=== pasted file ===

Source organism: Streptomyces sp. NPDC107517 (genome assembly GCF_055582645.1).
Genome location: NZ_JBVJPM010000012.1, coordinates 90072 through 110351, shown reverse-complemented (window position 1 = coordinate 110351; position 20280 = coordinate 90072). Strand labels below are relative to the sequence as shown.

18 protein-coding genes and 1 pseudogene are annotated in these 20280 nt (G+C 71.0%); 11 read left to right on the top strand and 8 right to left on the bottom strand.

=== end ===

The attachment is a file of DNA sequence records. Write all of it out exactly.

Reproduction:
Source organism: Streptomyces sp. NPDC107517 (genome assembly GCF_055582645.1).
Genome location: NZ_JBVJPM010000012.1, coordinates 90072 through 110351, shown reverse-complemented (window position 1 = coordinate 110351; position 20280 = coordinate 90072). Strand labels below are relative to the sequence as shown.

18 protein-coding genes and 1 pseudogene are annotated in these 20280 nt (G+C 71.0%); 11 read left to right on the top strand and 8 right to left on the bottom strand.